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Nutrition & Grooming

Nutrition & Grooming

Nutrition & Grooming

Choosing a diet and feeding schedule can be difficult for a new pet owner. In this section we've given you some tips and advice on feeding schedules, good foods for dogs and food you should avoid.

We've also outlined some important grooming tips to ensure that your dog is not only healthy on the inside, but on the outside as well. Grooming helps remove dead hair and stimulate skin circulation and turnover. Not to mention doing wonders for personal stress and blood pressure and helps you bond with your pet!

Expert Answers

Our expert vet team posts answers to the more common questions. Some questions you may be interested in are :

Common symptoms of food allergy are gastrointestinal upset that may include vomiting and/ or diarrhea or even just soft stools, and/or skin problems with rashes and itchiness. You might notice that these signs occur when your dog eats a certain food; but then avoiding this food, the signs might not return. If you are concerned that your dog has food allergy and can't work out why, consult your veterinarian. This can be a very frustrating situation as there are no reliable tests to determine which food ingredient your dog may be reacting to.

In most cases the cause of obesity is quite simple: too much food and not enough exercise.
That being said, there are a number of factors that can also play a role.
Although dogs of any size or breed can become obese, some breeds are more susceptible to weight gain. These breeds include (among others):

  • Labrador retrievers
  • Golden retrievers
  • Beagles
  • Cocker spaniels
  • Daschunds
  • Pugs
  • Chihuahuas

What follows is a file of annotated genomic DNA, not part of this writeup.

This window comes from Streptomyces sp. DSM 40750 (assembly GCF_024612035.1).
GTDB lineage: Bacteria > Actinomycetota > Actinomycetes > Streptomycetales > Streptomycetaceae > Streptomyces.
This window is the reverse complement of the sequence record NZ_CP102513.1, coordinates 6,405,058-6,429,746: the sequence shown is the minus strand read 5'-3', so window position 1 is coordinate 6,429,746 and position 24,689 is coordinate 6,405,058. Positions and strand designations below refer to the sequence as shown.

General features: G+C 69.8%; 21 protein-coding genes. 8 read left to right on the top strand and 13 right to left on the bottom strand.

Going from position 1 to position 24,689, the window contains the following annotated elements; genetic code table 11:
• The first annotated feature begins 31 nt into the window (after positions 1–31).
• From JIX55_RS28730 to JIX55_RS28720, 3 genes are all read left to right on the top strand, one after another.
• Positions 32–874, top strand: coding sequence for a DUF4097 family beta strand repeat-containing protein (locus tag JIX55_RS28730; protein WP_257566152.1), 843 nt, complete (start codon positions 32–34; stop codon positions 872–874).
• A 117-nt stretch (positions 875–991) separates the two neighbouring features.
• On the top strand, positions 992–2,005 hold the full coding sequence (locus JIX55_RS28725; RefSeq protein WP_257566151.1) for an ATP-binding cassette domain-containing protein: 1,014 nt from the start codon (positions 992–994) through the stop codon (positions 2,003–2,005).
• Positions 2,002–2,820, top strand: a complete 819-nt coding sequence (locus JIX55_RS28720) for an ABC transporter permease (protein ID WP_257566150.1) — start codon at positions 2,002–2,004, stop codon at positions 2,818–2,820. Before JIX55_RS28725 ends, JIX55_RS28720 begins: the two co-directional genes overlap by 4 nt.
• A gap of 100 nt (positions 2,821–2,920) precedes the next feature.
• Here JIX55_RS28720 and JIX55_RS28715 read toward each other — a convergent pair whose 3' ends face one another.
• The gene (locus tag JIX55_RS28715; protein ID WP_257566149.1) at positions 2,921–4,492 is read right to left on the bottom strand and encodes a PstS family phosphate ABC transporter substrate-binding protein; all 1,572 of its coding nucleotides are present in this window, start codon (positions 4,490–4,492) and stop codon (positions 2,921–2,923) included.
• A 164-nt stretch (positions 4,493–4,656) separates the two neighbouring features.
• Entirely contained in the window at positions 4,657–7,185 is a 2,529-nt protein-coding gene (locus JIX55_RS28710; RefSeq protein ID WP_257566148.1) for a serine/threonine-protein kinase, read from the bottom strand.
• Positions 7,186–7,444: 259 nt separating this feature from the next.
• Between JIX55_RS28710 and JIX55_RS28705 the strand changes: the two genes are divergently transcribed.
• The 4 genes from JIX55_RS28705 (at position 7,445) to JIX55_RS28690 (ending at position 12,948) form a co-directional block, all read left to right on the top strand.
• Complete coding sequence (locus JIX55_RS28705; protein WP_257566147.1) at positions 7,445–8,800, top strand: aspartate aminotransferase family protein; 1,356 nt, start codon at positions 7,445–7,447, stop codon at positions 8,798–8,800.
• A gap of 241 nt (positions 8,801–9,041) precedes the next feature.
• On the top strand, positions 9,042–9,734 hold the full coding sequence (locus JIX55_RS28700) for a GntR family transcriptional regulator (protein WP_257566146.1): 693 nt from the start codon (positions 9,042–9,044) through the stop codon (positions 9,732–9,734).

• Basset hounds

Obesity can also be the result of underlying medical conditions.

If you are asking yourself if your dog is obese? Visit:

Most dogs love food, so when a dog isn't eating, it usually indicates that they are not well. Veterinary attention should be sought.

While heart disease is usually not curable, as a pet owner you can incorporate some simple dietary changes that when used in combination with medical therapies can ensure your dog has a good quality of life.
Sodium restriction is usually the first dietary change that is recommended for patients with heart failure because the condition tends to lead to salt and water retention. Typically, many commercial brands of pet food have relatively high salt levels. Pet treats can also be high in salt and should be avoided. Other minerals important for heart health include potassium and magnesium. It is important to supply the correct levels of these essential nutrients in the diet for optimal effect.

Protein should not be overly restricted in dogs with heart disease and the calorie content of the food needs to be appropriate to maintain your pet's ideal body weight. Excess body weight results in increased work requirements for the heart, while too little energy is also deleterious.

Omega-3 fatty acids may be useful in some patients with heart disease as they may help to reduce inflammation which may ultimately reduce the risk of muscle wasting and heart rhythm abnormalities.